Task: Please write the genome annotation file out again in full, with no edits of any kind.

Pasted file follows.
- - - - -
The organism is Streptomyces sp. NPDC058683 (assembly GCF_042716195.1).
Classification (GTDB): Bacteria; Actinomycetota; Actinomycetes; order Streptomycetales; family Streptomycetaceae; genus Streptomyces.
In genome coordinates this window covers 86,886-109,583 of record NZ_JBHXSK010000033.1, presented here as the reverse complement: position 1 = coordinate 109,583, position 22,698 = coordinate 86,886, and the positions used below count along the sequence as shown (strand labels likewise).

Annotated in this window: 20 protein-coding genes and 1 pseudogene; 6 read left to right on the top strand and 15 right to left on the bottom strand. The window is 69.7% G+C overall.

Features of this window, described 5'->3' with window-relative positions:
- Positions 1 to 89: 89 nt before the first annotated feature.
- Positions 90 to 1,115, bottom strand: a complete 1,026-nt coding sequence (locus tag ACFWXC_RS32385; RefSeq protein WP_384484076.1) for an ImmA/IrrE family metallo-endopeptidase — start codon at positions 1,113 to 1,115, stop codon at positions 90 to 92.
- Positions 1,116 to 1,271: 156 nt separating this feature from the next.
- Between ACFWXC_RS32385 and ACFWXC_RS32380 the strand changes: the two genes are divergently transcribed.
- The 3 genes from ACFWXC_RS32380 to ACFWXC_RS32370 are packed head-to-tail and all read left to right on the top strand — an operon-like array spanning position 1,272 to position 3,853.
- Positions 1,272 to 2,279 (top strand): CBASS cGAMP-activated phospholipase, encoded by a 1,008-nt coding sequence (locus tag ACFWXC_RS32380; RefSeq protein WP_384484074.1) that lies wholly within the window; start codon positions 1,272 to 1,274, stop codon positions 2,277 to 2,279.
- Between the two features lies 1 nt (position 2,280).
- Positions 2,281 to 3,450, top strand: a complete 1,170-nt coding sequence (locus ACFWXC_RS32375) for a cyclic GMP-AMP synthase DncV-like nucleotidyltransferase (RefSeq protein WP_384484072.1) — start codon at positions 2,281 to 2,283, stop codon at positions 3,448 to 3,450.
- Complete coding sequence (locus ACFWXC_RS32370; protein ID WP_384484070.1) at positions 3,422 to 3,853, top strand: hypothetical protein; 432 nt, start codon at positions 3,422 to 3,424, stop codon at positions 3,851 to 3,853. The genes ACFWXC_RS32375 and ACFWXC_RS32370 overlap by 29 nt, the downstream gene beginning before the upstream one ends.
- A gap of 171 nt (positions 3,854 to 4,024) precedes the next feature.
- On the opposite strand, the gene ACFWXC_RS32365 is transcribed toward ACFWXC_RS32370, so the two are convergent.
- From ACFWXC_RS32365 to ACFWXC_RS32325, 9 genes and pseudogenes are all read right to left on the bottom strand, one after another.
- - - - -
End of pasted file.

The organism is Streptomyces sp. NPDC058683 (assembly GCF_042716195.1).
Classification (GTDB): Bacteria; Actinomycetota; Actinomycetes; order Streptomycetales; family Streptomycetaceae; genus Streptomyces.
In genome coordinates this window covers 86,886-109,583 of record NZ_JBHXSK010000033.1, presented here as the reverse complement: position 1 = coordinate 109,583, position 22,698 = coordinate 86,886, and the positions used below count along the sequence as shown (strand labels likewise).

Annotated in this window: 20 protein-coding genes and 1 pseudogene; 6 read left to right on the top strand and 15 right to left on the bottom strand. The window is 69.7% G+C overall.

Features of this window, described 5'->3' with window-relative positions:
- Positions 1 to 89: 89 nt before the first annotated feature.
- Positions 90 to 1,115, bottom strand: a complete 1,026-nt coding sequence (locus tag ACFWXC_RS32385; RefSeq protein WP_384484076.1) for an ImmA/IrrE family metallo-endopeptidase — start codon at positions 1,113 to 1,115, stop codon at positions 90 to 92.
- Positions 1,116 to 1,271: 156 nt separating this feature from the next.
- Between ACFWXC_RS32385 and ACFWXC_RS32380 the strand changes: the two genes are divergently transcribed.
- The 3 genes from ACFWXC_RS32380 to ACFWXC_RS32370 are packed head-to-tail and all read left to right on the top strand — an operon-like array spanning position 1,272 to position 3,853.
- Positions 1,272 to 2,279 (top strand): CBASS cGAMP-activated phospholipase, encoded by a 1,008-nt coding sequence (locus tag ACFWXC_RS32380; RefSeq protein WP_384484074.1) that lies wholly within the window; start codon positions 1,272 to 1,274, stop codon positions 2,277 to 2,279.
- Between the two features lies 1 nt (position 2,280).
- Positions 2,281 to 3,450, top strand: a complete 1,170-nt coding sequence (locus ACFWXC_RS32375) for a cyclic GMP-AMP synthase DncV-like nucleotidyltransferase (RefSeq protein WP_384484072.1) — start codon at positions 2,281 to 2,283, stop codon at positions 3,448 to 3,450.
- Complete coding sequence (locus ACFWXC_RS32370; protein ID WP_384484070.1) at positions 3,422 to 3,853, top strand: hypothetical protein; 432 nt, start codon at positions 3,422 to 3,424, stop codon at positions 3,851 to 3,853. The genes ACFWXC_RS32375 and ACFWXC_RS32370 overlap by 29 nt, the downstream gene beginning before the upstream one ends.
- A gap of 171 nt (positions 3,854 to 4,024) precedes the next feature.
- On the opposite strand, the gene ACFWXC_RS32365 is transcribed toward ACFWXC_RS32370, so the two are convergent.
- From ACFWXC_RS32365 to ACFWXC_RS32325, 9 genes and pseudogenes are all read right to left on the bottom strand, one after another.